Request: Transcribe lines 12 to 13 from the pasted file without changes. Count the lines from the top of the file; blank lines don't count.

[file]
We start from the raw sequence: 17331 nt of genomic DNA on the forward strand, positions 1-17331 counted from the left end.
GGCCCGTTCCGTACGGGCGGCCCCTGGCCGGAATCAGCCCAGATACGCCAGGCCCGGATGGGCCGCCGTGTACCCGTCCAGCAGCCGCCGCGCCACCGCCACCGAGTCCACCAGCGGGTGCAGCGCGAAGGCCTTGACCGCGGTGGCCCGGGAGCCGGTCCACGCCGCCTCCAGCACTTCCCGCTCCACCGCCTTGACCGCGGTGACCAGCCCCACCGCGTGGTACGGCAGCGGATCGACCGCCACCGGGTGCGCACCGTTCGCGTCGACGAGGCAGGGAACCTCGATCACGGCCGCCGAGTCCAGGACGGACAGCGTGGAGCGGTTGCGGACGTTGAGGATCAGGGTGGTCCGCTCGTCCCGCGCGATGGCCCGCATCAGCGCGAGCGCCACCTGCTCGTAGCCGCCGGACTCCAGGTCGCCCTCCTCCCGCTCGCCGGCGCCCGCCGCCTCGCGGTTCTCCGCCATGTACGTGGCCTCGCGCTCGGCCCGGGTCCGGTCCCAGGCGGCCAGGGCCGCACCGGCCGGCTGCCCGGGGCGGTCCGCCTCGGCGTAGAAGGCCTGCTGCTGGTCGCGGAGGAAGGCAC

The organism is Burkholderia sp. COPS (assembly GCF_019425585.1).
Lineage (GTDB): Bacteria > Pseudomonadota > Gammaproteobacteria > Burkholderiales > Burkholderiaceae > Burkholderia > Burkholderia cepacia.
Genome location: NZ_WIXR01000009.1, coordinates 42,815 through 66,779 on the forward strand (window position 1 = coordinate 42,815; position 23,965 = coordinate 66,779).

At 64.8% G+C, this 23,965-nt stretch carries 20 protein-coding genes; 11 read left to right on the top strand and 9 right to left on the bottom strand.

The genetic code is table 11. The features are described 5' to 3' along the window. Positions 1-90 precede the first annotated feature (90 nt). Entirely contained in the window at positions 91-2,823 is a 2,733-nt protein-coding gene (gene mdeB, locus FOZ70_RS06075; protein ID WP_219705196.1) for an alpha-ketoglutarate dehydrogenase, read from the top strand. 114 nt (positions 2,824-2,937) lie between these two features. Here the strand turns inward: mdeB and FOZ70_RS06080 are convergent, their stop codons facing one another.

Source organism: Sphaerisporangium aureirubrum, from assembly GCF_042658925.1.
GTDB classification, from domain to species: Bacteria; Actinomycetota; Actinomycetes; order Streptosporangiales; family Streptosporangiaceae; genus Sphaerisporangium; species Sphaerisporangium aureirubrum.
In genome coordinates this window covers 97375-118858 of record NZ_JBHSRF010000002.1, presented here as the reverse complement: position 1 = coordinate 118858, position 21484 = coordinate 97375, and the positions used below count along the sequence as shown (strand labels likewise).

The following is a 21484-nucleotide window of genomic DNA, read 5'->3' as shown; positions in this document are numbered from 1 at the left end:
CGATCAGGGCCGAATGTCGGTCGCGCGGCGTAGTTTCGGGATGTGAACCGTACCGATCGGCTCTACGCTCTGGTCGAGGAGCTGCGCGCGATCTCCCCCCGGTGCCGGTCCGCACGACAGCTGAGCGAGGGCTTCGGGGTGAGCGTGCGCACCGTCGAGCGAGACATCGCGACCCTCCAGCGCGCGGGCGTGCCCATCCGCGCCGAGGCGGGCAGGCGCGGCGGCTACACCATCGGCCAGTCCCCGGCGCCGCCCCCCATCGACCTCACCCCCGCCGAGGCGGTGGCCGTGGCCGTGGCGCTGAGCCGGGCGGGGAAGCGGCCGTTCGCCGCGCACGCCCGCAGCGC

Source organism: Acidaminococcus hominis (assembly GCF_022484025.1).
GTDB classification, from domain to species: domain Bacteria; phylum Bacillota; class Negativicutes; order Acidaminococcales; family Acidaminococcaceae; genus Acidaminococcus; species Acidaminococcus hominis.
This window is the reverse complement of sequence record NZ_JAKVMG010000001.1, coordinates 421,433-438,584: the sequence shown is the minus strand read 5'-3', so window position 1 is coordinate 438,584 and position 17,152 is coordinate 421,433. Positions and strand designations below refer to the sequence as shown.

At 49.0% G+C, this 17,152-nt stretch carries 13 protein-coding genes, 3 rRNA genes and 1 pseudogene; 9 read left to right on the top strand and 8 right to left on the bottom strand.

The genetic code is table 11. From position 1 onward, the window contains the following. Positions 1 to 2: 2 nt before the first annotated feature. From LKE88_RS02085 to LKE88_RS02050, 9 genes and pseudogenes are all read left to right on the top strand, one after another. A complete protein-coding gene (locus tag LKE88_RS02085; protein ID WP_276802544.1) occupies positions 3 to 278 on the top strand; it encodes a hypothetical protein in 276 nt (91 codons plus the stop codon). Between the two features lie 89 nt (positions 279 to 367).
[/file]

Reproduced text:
CGATCAGGGCCGAATGTCGGTCGCGCGGCGTAGTTTCGGGATGTGAACCGTACCGATCGGCTCTACGCTCTGGTCGAGGAGCTGCGCGCGATCTCCCCCCGGTGCCGGTCCGCACGACAGCTGAGCGAGGGCTTCGGGGTGAGCGTGCGCACCGTCGAGCGAGACATCGCGACCCTCCAGCGCGCGGGCGTGCCCATCCGCGCCGAGGCGGGCAGGCGCGGCGGCTACACCATCGGCCAGTCCCCGGCGCCGCCCCCCATCGACCTCACCCCCGCCGAGGCGGTGGCCGTGGCCGTGGCGCTGAGCCGGGCGGGGAAGCGGCCGTTCGCCGCGCACGCCCGCAGCGC

Source organism: Acidaminococcus hominis (assembly GCF_022484025.1).